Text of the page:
Ling: Oh, come on! Do you want me to recite the entire room service menu from top to bottom?
    Ed: Okay, you're the real Ling.
    Ling: And how do I know you aren't the impostor, you li-
    Ling Okay, it's you.
    • Hawkeye plays with this in chapter 94, ratting Envy out by setting up but subverting Bluffing The Imposter.
  • Sound of Darkness: Pride's dark tendrils make a slithering noise.
  • Spanner in the Works:
    • When referencing the various historical conflicts used to carve the blood crests, they seem to have taken place within the span of a year or two. (The uprising in Liore, for example, while the bloodshed at Briggs only lasted for a couple of days at maximum.) The Ishvalan war lasted seven years because, in the manga, the neighboring country of Aeurugo did what many countries do when a rival is undergoing internal conflict: supplied the rebels with arms and other materiel.
    • Mei and Scar deal a severe blow to the plans of Father and the Homunculi, since they have no way to account for Mei's Alkahestry and Scar's particular brand of Alchemy.
  • Speak of the Devil: It happens a few times that people are talking about Scar and two seconds later Scar and his group walk past them or up to them.
  • Special Effect Branding: The sparks from alchemy use are normally blue, but when homunculi regenerate or someone uses a Philosopher's Stone, they're red. Possibly to denote the consumption of human soul energy in the transmutation.
  • Spell My Name with an "S":
    • Lior/Liore/Reole
    • Resembool/Risembul/Riesenburgh/Liesenburgh
    • Olivia/Olivier Miller/Milla/Mira Armstrong
    • Solf/Zolf/Zolof J. Kimble/Kimblee/Kimbley/Kimbly
    • Lin/Rin/Ling
    • Mei/May Chan/Chang
    • Riza/Liza/Lisa/Risa (and her using the Code Name "Elizabeth" doesn't help)
    • Scieszka/Sheska/Scieska
    • Ranfun/Ran Fan/RanFan/Lan Fan
    • Roze/Rose with or without an acute accent
    • This is not helped by the manga and anime using different official spelling: Lin (manga)/Ling (anime), Ranfan (manga)/Lan Fan (anime), Who (manga)/Fu (anime), Reole (manga)/ Liore (anime).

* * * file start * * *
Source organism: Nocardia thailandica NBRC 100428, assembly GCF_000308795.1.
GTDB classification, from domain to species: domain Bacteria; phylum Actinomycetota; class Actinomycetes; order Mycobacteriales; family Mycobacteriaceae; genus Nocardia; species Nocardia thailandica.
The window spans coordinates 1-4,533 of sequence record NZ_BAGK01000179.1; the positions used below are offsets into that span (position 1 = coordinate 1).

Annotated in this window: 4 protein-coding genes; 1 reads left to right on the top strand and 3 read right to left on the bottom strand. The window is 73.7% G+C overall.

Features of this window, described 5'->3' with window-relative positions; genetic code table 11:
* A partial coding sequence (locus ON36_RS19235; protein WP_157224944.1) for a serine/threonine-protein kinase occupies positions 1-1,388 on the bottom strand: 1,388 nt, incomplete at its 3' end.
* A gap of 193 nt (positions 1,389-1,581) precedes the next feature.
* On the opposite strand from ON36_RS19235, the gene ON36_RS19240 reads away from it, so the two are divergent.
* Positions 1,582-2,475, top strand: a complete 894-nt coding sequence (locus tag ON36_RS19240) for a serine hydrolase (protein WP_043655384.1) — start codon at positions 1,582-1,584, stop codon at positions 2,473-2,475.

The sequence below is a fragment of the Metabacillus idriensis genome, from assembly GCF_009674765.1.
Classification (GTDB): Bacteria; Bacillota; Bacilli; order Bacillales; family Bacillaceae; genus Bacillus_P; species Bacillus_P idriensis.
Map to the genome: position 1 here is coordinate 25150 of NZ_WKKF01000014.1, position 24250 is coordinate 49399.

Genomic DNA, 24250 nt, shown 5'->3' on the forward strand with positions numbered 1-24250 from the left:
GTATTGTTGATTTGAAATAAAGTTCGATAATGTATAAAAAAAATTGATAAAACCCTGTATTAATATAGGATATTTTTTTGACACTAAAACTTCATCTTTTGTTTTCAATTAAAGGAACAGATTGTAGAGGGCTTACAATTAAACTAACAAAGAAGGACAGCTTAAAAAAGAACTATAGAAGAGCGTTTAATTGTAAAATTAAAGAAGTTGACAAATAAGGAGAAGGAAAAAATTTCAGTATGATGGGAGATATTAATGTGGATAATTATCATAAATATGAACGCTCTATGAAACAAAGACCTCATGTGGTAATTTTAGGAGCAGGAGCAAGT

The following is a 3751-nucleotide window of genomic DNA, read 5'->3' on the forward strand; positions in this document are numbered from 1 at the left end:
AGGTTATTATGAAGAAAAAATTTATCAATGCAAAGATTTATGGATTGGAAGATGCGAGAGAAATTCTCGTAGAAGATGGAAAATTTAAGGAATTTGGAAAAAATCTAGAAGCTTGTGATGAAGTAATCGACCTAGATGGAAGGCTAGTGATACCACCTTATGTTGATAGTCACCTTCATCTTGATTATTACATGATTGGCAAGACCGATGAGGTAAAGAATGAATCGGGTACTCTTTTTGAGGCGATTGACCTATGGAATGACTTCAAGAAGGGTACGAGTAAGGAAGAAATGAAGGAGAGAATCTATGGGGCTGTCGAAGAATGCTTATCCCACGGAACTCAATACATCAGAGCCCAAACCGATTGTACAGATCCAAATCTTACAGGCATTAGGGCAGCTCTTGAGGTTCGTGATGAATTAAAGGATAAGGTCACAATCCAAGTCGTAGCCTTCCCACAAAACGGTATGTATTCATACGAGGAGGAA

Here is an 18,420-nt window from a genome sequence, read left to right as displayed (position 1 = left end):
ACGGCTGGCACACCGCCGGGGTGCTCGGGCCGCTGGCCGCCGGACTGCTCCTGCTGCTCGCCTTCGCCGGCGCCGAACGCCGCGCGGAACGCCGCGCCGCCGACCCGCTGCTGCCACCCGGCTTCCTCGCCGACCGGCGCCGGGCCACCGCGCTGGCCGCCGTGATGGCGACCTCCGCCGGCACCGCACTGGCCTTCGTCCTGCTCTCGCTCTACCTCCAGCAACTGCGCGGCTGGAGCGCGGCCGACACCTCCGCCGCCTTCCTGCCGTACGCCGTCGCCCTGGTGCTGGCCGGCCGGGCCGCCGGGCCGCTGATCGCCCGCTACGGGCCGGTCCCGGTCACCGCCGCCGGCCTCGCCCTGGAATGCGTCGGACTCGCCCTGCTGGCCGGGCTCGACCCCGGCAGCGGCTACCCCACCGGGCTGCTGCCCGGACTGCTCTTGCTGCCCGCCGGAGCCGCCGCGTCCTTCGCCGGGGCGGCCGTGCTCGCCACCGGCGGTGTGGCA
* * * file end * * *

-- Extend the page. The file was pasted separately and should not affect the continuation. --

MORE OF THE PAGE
• In the official manga alone the spellings change constantly. One page of the manga has Ling's name tag bracelets say "LING YAO" but the jail guard in the next panel saying "So your name's Lin Yao, huh?".
    • Ishval/Ishbal also sees similar inconsistency.
    • Brotherhood pins down the correct name for "Xerxes" with the picture of a map and confirms Olivier Mira Armstrong's name. This is also a Tomboyish Name, or just flat out As Long as It Sounds Foreign, considering Olivier's French for "Oliver."
  • Spit Take:
    • Ed does a pretty spectacular one after Hawkeye suggests that he's in love with Winry. Poor Hayate gets soaked too.
    Riza: Amusing. He's weak to direct hits.
    • Prior to that, in Brotherhood, he scores a hilarious one when they first discover Ling in Rush Valley's streets.
  • Spoiler Opening: Quite a few, but the majority of them would only be obvious to the people who know the story beforehand. Tropes Are Not Bad: The things that do happen are indistinguishable from the many things that don't happen so you can never tell without knowing in advance. Not to mention some of the sequences are completely vague and can be interpreted as metaphors to the things happening at the point in the plot.
    • The appearance of a young Hohenheim in the first opening. But he looks incredibly like Ed, so most people don't realize who it really is.
    • Downplayed. Also Greedling and Sloth make an appearance alongside Wrath, Gluttony and Envy in the third opening sequence, "Golden Time Lover," before they actually debut in the series. Admittedly Sloth isn't that big a reveal, most people would just go "who's that big guy? Oh, so that's what Sloth's gonna look like." But the opening debuts only an episode before Ling becomes a Homunculus. This opening also shows Kimblee tipping his hat in farewell surrounded by a red typhoon of souls—which is EXACTLY what happens near the end.